Liberation Day, Jersey 2013
Text by Susie Parr
Away from St Helier, you might not realise that May 9th is a special day in the Jersey calendar. Unlike Guernsey, where flags flutter from virtually every house, tree and telegraph pole across the island, Jersey seems to take a more low key approach. In some of the quieter and more remote settlements, aside from the occasional bed of strategically planted red and white geraniums, there is little to indicate the significance of the date.
But flags play a very important part in the Jersey Liberation Day celebrations. On May 9th 1945, at 7.18am, British soldiers disembarked from HMS Beagle and went to the St Helier Harbourmaster’s Office and the Pomme d’Or Hotel – facing the harbour – where they ran up the Union Jack and Jersey flags. Every year, this symbolic event is re-enacted, to great cheers from the crowd in Liberation Square. The re-enactment follows the formal service in which speeches are made, hymns sung and prayers intoned by ministers of the church and state, all kitted out in full ceremonial regalia.
Around the square various stalls offer sea food, spit roast pork, ice cream, cup-cakes, burgers, pancakes and Jersey Wonders – sweet and sticky cakes a bit like doughnuts. You can also buy wartime fare – like corned beef hash – from vendors dressed in 1940s outfits. Wine, beer and cider flow. Such abundance makes the address given to the States of Jersey by John Gallichan, Connetable (or Mayor) of Trinity, relayed to the large screen on the square, all the more poignant. John was 21 months old on Liberation Day and he talks movingly of the privations his family experienced. Things got worse as the war neared its end, with the Germans exporting the bulk of local produce and cattle to feed their troops, leaving the islanders at starvation point. John describes tea made from powdered sugar beet, parsnip coffee and the family’s elation when the precious Red Cross parcels started to arrive.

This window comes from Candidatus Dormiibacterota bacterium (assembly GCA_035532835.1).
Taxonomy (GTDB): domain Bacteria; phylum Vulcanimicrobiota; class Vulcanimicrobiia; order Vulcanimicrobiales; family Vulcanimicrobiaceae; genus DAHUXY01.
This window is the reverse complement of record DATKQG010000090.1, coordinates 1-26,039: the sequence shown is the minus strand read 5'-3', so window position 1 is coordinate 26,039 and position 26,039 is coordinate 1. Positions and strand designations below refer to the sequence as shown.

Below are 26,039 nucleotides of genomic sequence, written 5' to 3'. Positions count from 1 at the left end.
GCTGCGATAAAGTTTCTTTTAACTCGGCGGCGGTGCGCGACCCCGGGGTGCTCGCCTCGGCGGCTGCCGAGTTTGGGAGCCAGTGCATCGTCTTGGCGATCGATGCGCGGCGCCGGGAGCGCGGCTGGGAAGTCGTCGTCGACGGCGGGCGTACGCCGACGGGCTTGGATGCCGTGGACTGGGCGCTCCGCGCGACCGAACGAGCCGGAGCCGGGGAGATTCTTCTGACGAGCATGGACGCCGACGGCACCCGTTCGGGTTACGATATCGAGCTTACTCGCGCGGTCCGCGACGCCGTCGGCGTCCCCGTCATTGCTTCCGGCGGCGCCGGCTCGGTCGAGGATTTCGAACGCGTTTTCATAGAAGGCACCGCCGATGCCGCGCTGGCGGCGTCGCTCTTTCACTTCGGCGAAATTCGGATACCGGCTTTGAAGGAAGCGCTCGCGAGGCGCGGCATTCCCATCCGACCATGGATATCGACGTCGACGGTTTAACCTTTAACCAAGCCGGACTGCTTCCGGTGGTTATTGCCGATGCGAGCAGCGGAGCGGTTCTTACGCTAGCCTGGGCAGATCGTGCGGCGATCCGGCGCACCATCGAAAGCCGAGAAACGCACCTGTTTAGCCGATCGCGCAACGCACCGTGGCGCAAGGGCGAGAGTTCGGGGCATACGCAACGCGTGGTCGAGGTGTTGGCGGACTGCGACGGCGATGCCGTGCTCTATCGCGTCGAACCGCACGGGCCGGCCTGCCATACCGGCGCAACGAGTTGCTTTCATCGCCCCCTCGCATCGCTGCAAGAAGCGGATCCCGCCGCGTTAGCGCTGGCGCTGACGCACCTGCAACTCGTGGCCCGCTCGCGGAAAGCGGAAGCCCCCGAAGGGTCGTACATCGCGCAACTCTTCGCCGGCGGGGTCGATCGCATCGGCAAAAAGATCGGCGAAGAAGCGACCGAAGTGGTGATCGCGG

Back on John’s home patch, in Trinity’s flag-bedecked parish hall, the feasting continues with a Liberation Day supper. Ninety six people have each paid £12 to attend, with profits going to the Red Cross. The supper is prepared by ladies of the parish, who bustle about in crisp white aprons. Events unfold with military precision. Bowls brimming with peas and Jersey Royal potatoes are placed in five hostess trolleys that warm the plates and platters ready for the arrival of the roast chickens. On cue, the ladies emerge from the kitchen with tureens of steaming vegetable soup for each table. As the diners enjoy the first course, home made rhubarb tarts –which will be served with thick Jersey cream – are lined up to cool on a nearby table.
After the meal, John thanks the cooks and leads a sing song, shouting out numbers from the parish song book. This is also a brisk, no nonsense affair, just one verse from each of the old favourites – Pack up your Troubles, Daisy Daisy, There’ll be Blue Birds. The swift transition between songs is accomplished smoothly thanks to the excellent pianist who moves from key to key, and melody to melody, with ease. The event reaches a Last Night of the Proms-like climax in a hearty rendition of Rule Brittannia and There’ll always be an England, accompanied by much waving of Union Jack hats. The church clock strikes 10 and the diners emerge from the brightly lit hall into the dusk, as pipistrelle bats flicker around the windows.